Object: Gold Coin, 2nd century BCE
Location: Middle Loire, France
Museum: Cabinet des Medailles, Bibliotheque Nationale, Paris

The image is complete and only one copy is known. A female charioteer stands on a chariot only the wheel of which is shown. In her left hand she holds the reins of a moving horse and in her right hand a kind of wand. Beneath the horse is a monstrous mollusc, which appears to be seeking to grasp the steed in its tentacles. In front, attached by a strap to the horse's breast, a decorated standard floats in the air along with two ornate cords. This is the standard which is meant to frighten the enemy horses. The woman, bare-breasted, wears a short, puffed-out skirt.

Object: Gold Coin, Early 1st century BCE
Location: Armorica France
Museum: Cabinet des Medailles, Bibliotheque Nationale, Paris

This gold coin belongs to a series of different dies where the secondary elements of the subject vary. A naked woman, wearing a short cape, is depicted astride a galloping horse. In her right hand she holds a lance and in her left an oval gallic shield. In front of the horse is a palm branch with a cord while below is Jupiter's six-pronged thunder-bolt. This is perhaps a superhuman representation of the Gallic female warrior, naked like certain Celtic warriors for reasons of heroic provocation, and protected by the Celtic god of lightning (Taranis). A desire to glorify the Gaulish cavalry and its victories (note the palm) explains the portrayal of such a subject.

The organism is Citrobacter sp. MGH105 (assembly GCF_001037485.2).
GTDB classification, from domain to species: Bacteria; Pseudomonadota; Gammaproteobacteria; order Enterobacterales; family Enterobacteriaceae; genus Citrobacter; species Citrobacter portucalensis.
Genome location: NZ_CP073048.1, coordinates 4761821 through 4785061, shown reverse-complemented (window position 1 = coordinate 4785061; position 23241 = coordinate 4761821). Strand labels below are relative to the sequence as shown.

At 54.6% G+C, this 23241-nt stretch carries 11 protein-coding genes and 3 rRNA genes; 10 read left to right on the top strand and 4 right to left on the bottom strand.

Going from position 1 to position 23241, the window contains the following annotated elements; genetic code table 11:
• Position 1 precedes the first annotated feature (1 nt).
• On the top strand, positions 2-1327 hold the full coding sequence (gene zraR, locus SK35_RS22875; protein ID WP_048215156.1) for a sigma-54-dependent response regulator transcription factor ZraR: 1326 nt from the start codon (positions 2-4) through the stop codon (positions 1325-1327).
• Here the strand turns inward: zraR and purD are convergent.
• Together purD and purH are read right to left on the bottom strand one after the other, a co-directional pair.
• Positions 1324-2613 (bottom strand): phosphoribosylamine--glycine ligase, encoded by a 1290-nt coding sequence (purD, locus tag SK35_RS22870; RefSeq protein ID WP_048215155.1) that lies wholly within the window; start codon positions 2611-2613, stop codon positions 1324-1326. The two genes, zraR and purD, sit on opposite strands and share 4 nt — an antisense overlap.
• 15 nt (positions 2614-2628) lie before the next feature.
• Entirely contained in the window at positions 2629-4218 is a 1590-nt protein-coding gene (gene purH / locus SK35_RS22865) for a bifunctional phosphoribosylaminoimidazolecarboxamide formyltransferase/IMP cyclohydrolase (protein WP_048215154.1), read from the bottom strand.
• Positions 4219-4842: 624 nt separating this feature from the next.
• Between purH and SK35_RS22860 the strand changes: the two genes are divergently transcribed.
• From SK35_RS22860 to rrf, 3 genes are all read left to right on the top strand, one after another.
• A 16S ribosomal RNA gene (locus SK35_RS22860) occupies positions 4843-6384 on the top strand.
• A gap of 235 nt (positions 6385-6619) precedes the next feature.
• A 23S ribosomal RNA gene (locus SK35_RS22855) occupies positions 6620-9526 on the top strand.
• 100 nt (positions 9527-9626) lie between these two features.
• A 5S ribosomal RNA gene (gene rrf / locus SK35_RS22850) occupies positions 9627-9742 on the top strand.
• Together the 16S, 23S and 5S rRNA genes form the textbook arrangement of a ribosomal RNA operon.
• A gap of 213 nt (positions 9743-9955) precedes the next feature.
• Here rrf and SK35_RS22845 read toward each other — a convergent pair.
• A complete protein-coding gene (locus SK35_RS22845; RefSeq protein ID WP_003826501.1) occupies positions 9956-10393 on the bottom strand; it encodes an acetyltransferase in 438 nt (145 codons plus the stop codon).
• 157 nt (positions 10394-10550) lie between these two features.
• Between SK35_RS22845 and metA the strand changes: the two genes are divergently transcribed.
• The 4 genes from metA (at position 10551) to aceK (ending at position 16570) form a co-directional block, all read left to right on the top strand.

Object: Electron Coin (Gold and silver alloy), Early 1st century BCE
Location: Armorica France
Museum: Cabinet des Medailles, Bibliotheque Nationale, Paris

Above a human-headed, winged and galloping horse, two small severed heads attached to leafy cords form a large symmetrical motif. Beneath the horse, a standard displaying a boar in caricatured style and a heraldic eagle is represented. Everything expresses power and the human-headed horse, a creature of Armorican mythology, along with the standard, symbolize the supernatural strength of the chief's horsemen, who had the coin made.

Object: Electron Coin, Early 1st century BCE
Location: Armorica France
Museum: Cabinet des Medailles, Bibliotheque Nationale, Paris

A human-headed horse racing along is surmounted by an enormous bird of prey, open-clawed and with wings outspread. An object in the shape of a cross attached to a sort of chain floats in the air before and around the human head. This object is a substitute for the standard which would be out of place here since there is no rider to hold it. Beneath the horse is a banner decorated with the image of a bull. The human-headed horse or mare is an Armorican creation and symbolizes the supernatural power of the horsemen, specified here by the standard.

Object: Gold Coin bearing the name of Vercingetorix, 52 BCE
Location: Auvergne, France
Museum: Cabinet des Medailles, Bibliotheque Nationale, Paris